Millennials Shut Out of Housing Market Again
Pandemic relief and low mortgage rates pushed an increase in millennial homeownership, but the share of homes bought plunged from 34% to 26% by mid-2022.
WASHINGTON – A Washington Post analysis of U.S. Census Bureau data found millennial homeownership increased the most between 2019 and 2021, thanks to pandemic relief and historically low mortgage rates.
In 2022, however, millennials were pushed out of the housing market by a combination of rising prices, shrinking inventory and high mortgage rates.
A National Association of Realtors® (NAR) survey found that the median age of homebuyers hit a record 53 years, while the share of homes bought by first-time buyers plunged from 34% to 26% by mid-2022.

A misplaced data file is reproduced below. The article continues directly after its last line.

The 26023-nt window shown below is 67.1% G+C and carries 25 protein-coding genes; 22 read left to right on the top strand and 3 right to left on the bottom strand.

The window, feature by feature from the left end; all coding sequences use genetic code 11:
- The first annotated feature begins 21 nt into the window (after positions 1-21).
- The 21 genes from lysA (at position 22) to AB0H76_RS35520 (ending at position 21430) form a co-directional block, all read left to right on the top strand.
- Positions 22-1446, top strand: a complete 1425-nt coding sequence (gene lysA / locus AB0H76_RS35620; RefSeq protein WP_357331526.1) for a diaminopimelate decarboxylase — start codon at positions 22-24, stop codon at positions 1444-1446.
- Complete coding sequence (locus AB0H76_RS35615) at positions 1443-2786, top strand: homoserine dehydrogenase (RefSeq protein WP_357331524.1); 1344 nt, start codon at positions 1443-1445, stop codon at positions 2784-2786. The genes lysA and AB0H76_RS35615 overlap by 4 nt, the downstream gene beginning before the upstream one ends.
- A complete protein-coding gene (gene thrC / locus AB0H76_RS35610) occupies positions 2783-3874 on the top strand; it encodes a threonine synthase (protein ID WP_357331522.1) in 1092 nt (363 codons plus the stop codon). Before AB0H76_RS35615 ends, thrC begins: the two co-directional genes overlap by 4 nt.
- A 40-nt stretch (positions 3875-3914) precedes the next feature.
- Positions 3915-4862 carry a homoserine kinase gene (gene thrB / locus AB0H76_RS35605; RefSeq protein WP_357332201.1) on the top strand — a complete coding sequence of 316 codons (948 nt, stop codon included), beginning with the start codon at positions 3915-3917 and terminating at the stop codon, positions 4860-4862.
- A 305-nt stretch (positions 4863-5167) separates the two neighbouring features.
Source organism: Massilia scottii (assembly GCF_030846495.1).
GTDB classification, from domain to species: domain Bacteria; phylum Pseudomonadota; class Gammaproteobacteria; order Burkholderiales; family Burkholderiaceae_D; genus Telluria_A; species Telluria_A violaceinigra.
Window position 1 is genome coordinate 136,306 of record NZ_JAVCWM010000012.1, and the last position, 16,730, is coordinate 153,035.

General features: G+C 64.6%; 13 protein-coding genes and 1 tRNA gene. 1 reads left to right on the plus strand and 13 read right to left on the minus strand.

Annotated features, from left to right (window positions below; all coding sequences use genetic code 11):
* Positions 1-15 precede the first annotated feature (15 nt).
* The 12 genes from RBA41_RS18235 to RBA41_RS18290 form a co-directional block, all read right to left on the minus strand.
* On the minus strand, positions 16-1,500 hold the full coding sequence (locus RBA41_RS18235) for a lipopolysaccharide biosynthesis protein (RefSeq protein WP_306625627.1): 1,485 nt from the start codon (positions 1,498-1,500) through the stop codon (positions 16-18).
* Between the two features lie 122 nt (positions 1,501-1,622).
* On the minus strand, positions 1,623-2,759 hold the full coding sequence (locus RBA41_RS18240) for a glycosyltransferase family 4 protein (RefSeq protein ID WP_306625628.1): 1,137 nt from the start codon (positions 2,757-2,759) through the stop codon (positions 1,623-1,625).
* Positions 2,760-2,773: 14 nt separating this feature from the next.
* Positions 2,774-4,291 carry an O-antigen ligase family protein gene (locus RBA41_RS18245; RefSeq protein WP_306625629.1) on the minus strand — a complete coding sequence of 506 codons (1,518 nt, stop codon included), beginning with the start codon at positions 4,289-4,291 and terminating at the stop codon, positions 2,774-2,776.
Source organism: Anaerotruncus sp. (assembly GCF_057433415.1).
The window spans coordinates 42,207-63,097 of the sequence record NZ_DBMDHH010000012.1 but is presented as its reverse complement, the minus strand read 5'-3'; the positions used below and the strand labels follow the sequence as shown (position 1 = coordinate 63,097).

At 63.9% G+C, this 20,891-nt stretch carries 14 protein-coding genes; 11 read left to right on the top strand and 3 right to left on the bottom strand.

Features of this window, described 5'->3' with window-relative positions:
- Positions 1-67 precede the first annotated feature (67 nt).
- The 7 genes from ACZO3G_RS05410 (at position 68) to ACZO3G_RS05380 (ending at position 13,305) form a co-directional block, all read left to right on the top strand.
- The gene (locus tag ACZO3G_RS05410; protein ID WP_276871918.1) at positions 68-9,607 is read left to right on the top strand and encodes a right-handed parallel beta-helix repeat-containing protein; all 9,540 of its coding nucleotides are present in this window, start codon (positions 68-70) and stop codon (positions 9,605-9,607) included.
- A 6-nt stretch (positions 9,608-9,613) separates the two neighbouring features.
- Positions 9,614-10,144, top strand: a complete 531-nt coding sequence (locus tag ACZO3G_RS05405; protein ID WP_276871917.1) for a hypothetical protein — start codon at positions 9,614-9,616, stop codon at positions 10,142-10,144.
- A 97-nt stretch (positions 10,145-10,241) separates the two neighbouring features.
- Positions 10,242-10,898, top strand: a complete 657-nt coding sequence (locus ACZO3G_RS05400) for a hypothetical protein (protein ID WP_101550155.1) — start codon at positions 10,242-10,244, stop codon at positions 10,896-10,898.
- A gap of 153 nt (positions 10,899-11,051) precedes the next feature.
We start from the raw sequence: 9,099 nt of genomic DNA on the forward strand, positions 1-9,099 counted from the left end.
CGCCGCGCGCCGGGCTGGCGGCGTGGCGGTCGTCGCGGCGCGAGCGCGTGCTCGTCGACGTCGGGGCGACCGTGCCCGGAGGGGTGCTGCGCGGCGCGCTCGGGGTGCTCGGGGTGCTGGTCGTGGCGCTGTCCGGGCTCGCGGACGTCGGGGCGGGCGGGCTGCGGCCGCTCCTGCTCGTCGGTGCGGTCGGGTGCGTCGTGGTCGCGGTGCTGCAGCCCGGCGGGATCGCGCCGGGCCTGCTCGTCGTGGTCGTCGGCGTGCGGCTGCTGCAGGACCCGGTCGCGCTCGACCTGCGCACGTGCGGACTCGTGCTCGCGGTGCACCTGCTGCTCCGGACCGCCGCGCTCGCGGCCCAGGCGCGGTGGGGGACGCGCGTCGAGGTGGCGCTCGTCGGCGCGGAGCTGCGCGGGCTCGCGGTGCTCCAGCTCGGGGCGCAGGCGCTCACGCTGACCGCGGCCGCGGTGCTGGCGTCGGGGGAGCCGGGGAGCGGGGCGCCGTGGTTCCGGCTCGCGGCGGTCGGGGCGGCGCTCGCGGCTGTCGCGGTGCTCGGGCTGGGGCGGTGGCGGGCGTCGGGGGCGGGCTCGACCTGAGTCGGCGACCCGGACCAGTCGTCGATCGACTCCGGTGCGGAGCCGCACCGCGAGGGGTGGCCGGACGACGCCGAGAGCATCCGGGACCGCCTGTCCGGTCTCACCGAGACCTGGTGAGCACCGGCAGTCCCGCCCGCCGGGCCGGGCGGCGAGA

According to Freddie Mac, the average rate for a 30-year, fixed mortgage more than doubled year-to-year by November 2022, reaching a 7% high.
NAR’s Brandi Snowden thinks that already high home prices, low housing supply and rapidly appreciating mortgage rates “may have caused would-be buyers to delay homeownership.” On the seller side, high mortgage rates also put fewer homes on the market since homeowners are more likely to stay put when purchasing a newer residence because they’d have to switch from their current low-rate mortgage to one that charges more to refinance.
Although homeowners that relocate earn more from the increased value of their old home, rising prices undermine first-timers’ ability to vie for the decreasing number of listed properties.
The cooling housing market is unlikely to offer millennials much relief soon. Mortgage rates are expected to stay high for a while as the Federal Reserve raises borrowing costs to fight inflation.
Topics: Washington Post (11/30/22) Fowers, Alyssa
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